ceci-core

A Go-inspired async library based on ES6 generators

ceci-core

Ceci's take on concurrency is inspired by Go's channels and goroutines, and by the core.async library for Clojure. Both are strongly influenced by Tony Hoare's theory of communicating sequential processes (CSP), and somewhat related to the classical Unix concept of pipes. The common feature of all these approaches is the idea of providing a single communication mechanism, usually called a channel, between concurrent threads of execution (processes, threads, goroutines etc) with semantics that make it both practical and comparatively easy to reason about.

While the implementation of channels is left to the ceci-channels library, the aim of ceci-core is to build a solid foundation for this task while providing features that are also useful on their own. It is in some ways similar to libraries such as co which integrate asynchronous, non-blocking calls into a more traditional control flow through the use of ES6 generators, but puts a higher emphasis on composability and seamless concurrency.

Install as a Node package:

npm install ceci-core

For easier integration, precompiled code (via regenerator) is included that runs on ES5 engines without generator support. To use this version, require it as follows:

var cc = require('ceci-core');

Client code that uses go blocks still needs to run on an engine that supports generators or be precompiled into ES5-compliant code, for example with browserify and the regeneratorify plugin.

When running on a JS engine that supports generators directly, such as NodeJS 0.11.x with the --harmony option, use the following line instead:

var cc = require('ceci-core/es6');

Find the full API documentation here.

###Go Blocks

Go blocks provide concurrent 'threads' of execution within a single Javascript thread. Let's look at a simple example:

var cc = require('ceci-core');
 
console.log("I am main");
 
cc.go(function*() {
  yield console.log("I am go block 1");
  yield console.log("I am go block 1");
});
 
cc.go(function*() {
  yield console.log("I am go block 2");
  yield console.log("I am go block 2");
});
 
console.log("I am also main");

The output looks like this:

I am main
I am also main
I am go block 1
I am go block 2
I am go block 1
I am go block 2

Two go blocks are created by calling the go function with a generator argument (using the function* keyword). The blocks run after the main program is finished. Whenever an expression preceded by yield is encountered, the current go block pauses after evaluating the expression, so that the other one can run.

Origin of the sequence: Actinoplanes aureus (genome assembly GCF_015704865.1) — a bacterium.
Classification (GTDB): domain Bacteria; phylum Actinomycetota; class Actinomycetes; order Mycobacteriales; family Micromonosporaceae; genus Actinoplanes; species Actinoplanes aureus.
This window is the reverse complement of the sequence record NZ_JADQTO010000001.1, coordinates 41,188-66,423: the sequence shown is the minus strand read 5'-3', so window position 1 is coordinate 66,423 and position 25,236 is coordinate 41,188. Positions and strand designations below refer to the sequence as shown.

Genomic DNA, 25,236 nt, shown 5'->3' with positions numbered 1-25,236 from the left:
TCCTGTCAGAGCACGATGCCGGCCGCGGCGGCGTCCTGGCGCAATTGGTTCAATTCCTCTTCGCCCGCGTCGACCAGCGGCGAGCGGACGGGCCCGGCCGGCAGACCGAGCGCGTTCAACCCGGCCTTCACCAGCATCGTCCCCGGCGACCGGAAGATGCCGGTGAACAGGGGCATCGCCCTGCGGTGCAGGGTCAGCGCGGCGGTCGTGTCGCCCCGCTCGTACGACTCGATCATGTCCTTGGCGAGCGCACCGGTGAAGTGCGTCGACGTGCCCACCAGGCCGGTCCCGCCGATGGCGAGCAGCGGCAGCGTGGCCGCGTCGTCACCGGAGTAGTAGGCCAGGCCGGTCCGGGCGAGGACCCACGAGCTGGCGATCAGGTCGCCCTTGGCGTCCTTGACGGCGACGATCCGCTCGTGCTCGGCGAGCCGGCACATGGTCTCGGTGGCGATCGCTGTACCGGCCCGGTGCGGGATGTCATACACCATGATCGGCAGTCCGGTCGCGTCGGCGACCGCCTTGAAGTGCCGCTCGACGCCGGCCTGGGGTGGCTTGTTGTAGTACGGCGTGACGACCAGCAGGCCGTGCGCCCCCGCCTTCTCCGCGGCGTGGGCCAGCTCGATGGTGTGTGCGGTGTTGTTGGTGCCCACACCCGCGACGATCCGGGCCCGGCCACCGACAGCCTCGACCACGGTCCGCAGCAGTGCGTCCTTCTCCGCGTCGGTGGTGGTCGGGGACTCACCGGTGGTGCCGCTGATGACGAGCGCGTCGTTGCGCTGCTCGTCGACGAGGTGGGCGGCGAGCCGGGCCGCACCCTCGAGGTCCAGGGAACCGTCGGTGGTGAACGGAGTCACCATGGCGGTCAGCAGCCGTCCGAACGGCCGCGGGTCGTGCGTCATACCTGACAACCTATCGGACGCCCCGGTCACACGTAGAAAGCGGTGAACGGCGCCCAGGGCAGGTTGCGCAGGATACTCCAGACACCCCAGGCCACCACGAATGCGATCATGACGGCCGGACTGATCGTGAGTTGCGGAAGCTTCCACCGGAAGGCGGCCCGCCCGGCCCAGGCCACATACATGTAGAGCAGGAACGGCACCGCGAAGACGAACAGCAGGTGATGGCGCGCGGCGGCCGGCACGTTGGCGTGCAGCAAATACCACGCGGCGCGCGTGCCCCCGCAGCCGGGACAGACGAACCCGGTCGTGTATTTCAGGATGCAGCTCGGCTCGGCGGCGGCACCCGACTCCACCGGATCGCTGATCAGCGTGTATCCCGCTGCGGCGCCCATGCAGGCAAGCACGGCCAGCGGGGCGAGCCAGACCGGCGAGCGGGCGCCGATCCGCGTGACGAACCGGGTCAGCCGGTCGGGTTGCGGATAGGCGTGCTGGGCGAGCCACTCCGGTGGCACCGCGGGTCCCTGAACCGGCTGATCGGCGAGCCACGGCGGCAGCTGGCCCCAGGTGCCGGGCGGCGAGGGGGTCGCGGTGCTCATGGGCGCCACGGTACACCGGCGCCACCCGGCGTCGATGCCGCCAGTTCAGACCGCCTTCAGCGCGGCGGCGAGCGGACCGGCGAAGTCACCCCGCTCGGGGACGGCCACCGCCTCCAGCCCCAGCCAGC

###Deferreds

Things get more interesting when we add asynchronous calls to the mix. The following code wraps a Node-style callback into a deferred value:

var fs = require('fs');
var cc = require('ceci-core');
 
var readFile = function(name) {
  var result = cc.defer();
 
  fs.readFile(name, function(errval) {
    if (err)
      result.reject(new Error(err));
    else
      result.resolve(val);
  });
 
  return result;
};

This pattern will look quite familiar to those who have worked with promises, but Ceci's deferreds are much simpler. Here's how we can use them in go blocks:

cc.go(function*() {
  console.log((yield readFile('package.json')).length);
  console.log((yield readFile('LICENSE')).length);
  console.log((yield readFile('README.md')).length);
});

The output looks something like this:

885
1090
8753

A yield with an expression that evaluates to a deferred suspends the current go block. When the deferred is resolved, the block is scheduled to be resumed with the resulting value. From inside the block, this looks exactly like a blocking function call, except for the fact that we needed to add the yield keyword.

###Running Things in Parallel

The code above reads the three files sequentially. We can instead read in parallel while still keeping the output in order by separating the function calls from the yield statements that force the results:

cc.go(function*() {
  var a = readFile('package.json');
  var b = readFile('LICENSE');
  var c = readFile('README.md');
  
  console.log((yield a).length);
  console.log((yield b).length);
  console.log((yield c).length);
});

Finally, we can split the code into independent go routines that run concurrently:

var showLength = function(filename) {
  cc.go(function*() {
    console.log(filename + ':', (yield readFile(filename)).length);
  });
};
 
showLength('package.json');
showLength('LICENSE');
showLength('README.md');

The order of the output lines now depends on which reads finished first and can be different between runs.

###Deferreds vs Promises

Another point worth noting is that Ceci's deferreds are not meant to be passed along and shared like promises. They are basically throw-away objects with the single purpose of decoupling the producer and consumer of a value. This is because Ceci's higher-level facilities for composing asynchronous computations are based on blocking channels as in Go rather than promises, and the extra functionality such as support for multiple callbacks or chaining is not needed at this level. That said, Ceci also lets us apply a yield directly to a promise, which can come in handy when working with libraries that already provide these. To demonstrate, here's a drop-in replacement for the readFile function above using the q library:

var Q = require('q');
var fs = require('fs');
 
var readFile = Q.nbind(fs.readFile, fs);

###Composing Go Blocks